A regrettable dive into dark, murky, and turbulent waters - Aug. 23, 2020, 11:28 p.m.

Constants suck. These seemingly arbitrary limits are annoying and really kill the vibe of what’s possible. No FTL communication? Say goodbye to travelling the stars. Heisenberg principle? Fuuuuck that. Godel’s incompleteness theorem? RIP total understanding.

Never did I imagine that there are non physical limits though. Take meaning, true meaning. It requires time and attention, it’s impossible to find without either. In many ways meaning and effort are isomorphic, one and the same.

Things won’t make you happy, it is only by doing fulfilling things that you find happiness. Just, you won’t feel it in the moment, only years later. Doing things in the moment makes you happy now, but maybe isn’t the best for you long-term, and thus comes with a nice tinge of guilt. Learning to ignore the guilt only only treats the symptom and not the cause, enabling a meaningless life further. Who designed this?

Personal happiness is not like any other traditional system, problems cannot be solved once and assumed solved forever. The hedonic treadmill is a balancing factor that, no matter what, always returns you to a baseline. It’s as if life were a video game where the goal was to kill monsters, but every time you get better the monsters just get stronger, as if to say “your progress doesn’t matter, why are you even trying”.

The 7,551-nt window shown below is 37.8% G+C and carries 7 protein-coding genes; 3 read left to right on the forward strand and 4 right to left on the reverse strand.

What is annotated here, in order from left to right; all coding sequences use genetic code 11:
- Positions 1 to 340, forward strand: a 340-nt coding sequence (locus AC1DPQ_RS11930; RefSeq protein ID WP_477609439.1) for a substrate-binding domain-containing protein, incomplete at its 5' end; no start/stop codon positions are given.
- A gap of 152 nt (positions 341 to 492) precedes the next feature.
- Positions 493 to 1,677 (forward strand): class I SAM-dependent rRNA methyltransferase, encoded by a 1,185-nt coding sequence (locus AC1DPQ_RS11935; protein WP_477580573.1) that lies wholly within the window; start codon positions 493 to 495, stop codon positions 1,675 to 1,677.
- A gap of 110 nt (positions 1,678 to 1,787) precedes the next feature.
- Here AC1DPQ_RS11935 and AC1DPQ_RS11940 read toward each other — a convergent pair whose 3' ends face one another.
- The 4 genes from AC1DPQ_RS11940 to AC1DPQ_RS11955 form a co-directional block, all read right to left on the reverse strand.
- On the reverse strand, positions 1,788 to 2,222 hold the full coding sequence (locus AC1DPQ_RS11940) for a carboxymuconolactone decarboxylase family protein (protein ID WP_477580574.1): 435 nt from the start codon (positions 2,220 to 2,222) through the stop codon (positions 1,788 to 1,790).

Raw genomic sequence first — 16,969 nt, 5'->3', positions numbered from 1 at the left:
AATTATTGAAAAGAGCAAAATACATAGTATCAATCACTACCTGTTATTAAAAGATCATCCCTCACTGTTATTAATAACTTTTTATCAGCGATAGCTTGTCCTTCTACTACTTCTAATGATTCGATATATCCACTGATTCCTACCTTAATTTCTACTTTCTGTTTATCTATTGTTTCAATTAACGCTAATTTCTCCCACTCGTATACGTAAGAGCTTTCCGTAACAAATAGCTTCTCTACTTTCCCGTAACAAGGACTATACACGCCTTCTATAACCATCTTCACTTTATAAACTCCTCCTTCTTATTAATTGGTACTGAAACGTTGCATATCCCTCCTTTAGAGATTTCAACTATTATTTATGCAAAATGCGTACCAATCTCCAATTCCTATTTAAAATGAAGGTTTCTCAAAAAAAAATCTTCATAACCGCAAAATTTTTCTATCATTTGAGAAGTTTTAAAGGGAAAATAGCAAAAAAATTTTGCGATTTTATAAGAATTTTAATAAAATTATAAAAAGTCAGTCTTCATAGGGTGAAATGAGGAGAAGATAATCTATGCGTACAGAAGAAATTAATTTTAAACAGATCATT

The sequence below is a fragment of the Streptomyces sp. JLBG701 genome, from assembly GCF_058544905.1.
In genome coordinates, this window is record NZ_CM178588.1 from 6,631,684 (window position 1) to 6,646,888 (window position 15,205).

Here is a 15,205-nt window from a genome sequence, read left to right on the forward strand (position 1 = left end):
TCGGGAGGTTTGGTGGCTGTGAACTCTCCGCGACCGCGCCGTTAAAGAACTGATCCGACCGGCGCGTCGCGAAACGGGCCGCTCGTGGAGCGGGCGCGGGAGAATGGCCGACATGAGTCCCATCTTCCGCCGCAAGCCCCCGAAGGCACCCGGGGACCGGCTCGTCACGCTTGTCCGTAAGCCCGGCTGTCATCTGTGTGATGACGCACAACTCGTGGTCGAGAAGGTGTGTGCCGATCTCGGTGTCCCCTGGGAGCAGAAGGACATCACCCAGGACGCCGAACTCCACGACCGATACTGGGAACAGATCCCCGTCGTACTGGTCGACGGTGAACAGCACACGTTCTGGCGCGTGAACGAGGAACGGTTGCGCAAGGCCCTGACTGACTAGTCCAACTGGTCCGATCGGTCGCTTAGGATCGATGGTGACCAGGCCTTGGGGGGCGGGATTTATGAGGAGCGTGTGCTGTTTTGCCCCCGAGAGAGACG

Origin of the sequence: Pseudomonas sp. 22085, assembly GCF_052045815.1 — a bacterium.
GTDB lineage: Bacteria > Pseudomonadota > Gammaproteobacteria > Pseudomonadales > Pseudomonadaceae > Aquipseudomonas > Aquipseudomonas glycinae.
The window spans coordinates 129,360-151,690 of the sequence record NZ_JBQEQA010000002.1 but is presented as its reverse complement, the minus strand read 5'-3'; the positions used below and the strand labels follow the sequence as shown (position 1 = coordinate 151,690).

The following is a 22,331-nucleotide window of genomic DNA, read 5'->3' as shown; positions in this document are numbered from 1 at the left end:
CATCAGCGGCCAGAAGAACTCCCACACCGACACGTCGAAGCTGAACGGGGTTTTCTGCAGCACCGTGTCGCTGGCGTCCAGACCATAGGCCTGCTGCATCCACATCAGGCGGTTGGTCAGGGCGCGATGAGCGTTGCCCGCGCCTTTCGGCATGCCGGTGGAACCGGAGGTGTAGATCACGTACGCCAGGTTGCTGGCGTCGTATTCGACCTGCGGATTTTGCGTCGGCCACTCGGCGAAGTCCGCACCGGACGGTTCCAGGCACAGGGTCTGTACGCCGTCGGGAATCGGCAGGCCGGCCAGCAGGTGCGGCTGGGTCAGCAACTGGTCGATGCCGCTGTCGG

Prophets proclaim it truly doesn’t matter what you have, it’s all about how you feel. Combining this with the above knowledge that stable happiness can never be achieved, it seems as though we are destined to forever be in pursuit of happiness, without ever achieving it. The process is rigged from the start. The only solace is that, as cliche as it sounds, it really is about the journey, and not the destination. I guess we can be thankful for that, stuck as we are on this journey forever.

Sometimes this journey is awesome and I tell myself as such, feeling as though I never want it to end. A feeling of hope and beauty pervades me, and I feel in true wonder at it all.

Sometimes though, this journey fucking sucks and I want off. How can I learn to stay in the good times and avoid the bad? Trick question, you can’t.